How to Simplify Your Online Life

simplify your online life

 

You don’t know what happened. Last thing you remember you were checking your bank balance, the next it’s 37 minutes later, you’ve been on Twitter, Facebook and Pinterest. You’ve discovered seven new favourite blogs and you’ve caught up on DIY tutorials involving chalkboard paint and moustaches.

That, friends, is the online rabbithole. It sucks you in before you realise, drawing you down into the twisting, endlessly connected digital world. And if you let it, it can kill HOURS of your day.

If you’re really wanting to live a simpler, slower life and find contentment, then one of the most important things to do is to take control of your own time.

You need to ask yourself four questions:

 

1. What activities online are making my life richer?

Not just entertaining you, but educating you in useful ways? Or helping you run a business? Or making the job of running a household easier?

  • Facebook? Sure, connecting is good for the soul. As long as that is what you’re doing. And I’m afraid that looking at photos of your high school friend’s holiday to the Gold Coast does not qualify as connecting.
  • Blogs? Obviously, I love blogs. There is such a wealth of information available to educate and inspire. But which do you read that simply pass the time and which actually provide something positive to you?
  • Online News? I’m all for understanding what is happening with the world, but it’s safe to say that reading the paper online once a day is plenty. You do not need to check the news websites hourly.
  • Celebrity Gossip? This is something I don’t understand at all. But for those who partake, it’s important to ask yourself what positive elements this is bringing to your life.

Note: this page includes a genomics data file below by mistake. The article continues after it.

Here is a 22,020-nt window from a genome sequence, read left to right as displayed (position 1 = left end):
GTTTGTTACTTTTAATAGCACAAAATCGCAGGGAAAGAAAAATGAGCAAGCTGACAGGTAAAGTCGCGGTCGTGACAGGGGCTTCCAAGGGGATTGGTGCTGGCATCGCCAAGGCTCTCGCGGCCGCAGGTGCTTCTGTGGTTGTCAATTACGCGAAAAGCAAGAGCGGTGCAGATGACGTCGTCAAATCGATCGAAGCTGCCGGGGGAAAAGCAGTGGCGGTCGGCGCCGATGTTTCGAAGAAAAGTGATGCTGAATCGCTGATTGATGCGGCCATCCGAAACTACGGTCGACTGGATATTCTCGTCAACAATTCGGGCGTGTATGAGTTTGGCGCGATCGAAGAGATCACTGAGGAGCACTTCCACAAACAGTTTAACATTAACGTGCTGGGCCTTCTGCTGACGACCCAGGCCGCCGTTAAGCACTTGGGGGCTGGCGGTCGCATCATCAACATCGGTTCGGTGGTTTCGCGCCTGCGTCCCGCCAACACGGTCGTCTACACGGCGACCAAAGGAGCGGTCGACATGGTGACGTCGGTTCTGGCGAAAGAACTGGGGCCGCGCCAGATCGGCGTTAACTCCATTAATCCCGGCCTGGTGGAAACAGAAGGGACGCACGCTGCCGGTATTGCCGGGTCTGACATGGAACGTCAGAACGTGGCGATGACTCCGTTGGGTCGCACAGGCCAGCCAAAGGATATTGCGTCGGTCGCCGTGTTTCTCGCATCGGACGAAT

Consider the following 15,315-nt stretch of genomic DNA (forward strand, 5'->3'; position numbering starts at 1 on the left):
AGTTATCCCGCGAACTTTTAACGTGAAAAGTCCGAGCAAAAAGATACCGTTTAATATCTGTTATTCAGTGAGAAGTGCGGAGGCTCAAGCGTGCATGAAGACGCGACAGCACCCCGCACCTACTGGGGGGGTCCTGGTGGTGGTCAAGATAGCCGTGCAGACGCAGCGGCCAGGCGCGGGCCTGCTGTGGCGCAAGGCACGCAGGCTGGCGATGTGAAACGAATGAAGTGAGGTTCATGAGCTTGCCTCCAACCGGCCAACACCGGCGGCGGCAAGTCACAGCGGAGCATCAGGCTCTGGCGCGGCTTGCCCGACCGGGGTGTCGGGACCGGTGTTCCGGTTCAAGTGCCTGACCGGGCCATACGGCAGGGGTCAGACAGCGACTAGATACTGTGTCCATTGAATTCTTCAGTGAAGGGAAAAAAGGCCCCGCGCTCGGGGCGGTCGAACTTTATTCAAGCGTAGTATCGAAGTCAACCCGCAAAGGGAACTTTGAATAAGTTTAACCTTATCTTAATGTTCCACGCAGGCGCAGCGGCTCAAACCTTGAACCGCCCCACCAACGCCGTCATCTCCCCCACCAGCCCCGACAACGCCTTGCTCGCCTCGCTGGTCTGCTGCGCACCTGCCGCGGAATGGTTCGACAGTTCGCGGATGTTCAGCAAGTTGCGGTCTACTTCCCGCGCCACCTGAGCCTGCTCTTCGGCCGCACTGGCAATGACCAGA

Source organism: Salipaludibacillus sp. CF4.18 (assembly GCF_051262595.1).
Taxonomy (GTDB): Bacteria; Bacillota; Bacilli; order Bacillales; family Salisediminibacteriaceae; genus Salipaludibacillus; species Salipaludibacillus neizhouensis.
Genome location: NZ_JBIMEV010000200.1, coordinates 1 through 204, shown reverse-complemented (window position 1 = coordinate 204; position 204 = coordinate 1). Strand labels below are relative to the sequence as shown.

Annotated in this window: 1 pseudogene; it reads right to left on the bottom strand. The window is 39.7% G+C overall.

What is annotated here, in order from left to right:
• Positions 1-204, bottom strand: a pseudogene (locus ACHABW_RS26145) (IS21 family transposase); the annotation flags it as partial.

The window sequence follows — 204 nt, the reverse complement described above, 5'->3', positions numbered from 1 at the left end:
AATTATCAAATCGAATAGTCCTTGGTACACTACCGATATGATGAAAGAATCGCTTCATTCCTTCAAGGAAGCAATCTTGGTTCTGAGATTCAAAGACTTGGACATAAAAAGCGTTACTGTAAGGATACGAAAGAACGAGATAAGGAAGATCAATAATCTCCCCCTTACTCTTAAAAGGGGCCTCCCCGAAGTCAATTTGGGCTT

• Twitter? Keeping informed about the world is good. But how much do we really need to know? How much information can we actually consume in a day? If you’re a business owner using Twitter to connect with people, great. Just ensure that’s what you’re actually doing – not just shooting the shit with a bunch of strangers.
  • Pinterest? It’s a beautiful way to track things we want to try – recipes, fashion, gardening tips. And it’s a wonderful, visual way to bring together your inspirations. But what if you spent most of the time you currently spend on Pinterest, actually cooking the recipes you’ve pinned, or trying the kids craft you saw last week?
  • YouTube? Yes, you can learn a lot on YouTube. But it. is. a. time. suck.
  • Admin Tasks? Online banking? Godsend. Productivity tools like Evernote? TeuxDeux? Wonderful apps, but unnecessary.
  • Email? Are you the Prime Minister? No? So it’s safe to say the world will not end if you only check your emails twice a day.

 

2. Of the positive online activities identified, what is actually important to me?

Connecting?
Running the household?
Getting organised?
Staying informed?
Being educated?
Networking?
Being entertained?
Inspiration?

Once you have worked out which of these things is truly important, write them on a piece of paper. Then number them in order of priority.

For me:

  1. Being educated.
  2. Running the household.
  3. Relationships/Connecting.
  4. Inspiration.

 

3. Honestly, how much time do I have each day to spend online?

Is it 15 minutes? 3 hours? You know better than anyone the flow of your daily life. There isn’t a right or a wrong – just find your honest answer.

 

4. When is the best time to spend online?

I like to read blogs first thing in the morning, but the days I do are days I inevitably wind up flustered, running late, less productive than usual or agitated. I am far better off waiting for night or getting up at 4am before everyone else.

Are you willing to get up early or go to bed later to fit this stuff in? Are you prepared to not watch television at night so you can spend time online?

 

Asking yourself these questions gives you a really good idea of what you value and how much time you have to give to it. Your online life is important. It can bring so much to your days, teach you, inspire you, help you connect with people, help you earn an income. But it is only one part of your life. And it is meant to make life easier, not add to the things you “need to do”.

So if you’re feeling torn in too many directions – if you’re struggling under the weight of over-committment, battling with mental clutter and feeling physically exhausted, try stepping back from your online life. Re-evaluate what it is that it’s providing you. Ask yourself these questions and take back control of your own time.

What are your online priorities? What online activities bring you joy? Make your life richer?

The Slow Home BootCamp is a free 20-part email course, designed to kickstart your Slow Home journey. Find out more and sign up here and start living a simpler, slower life today.

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14 Responses to How to Simplify Your Online Life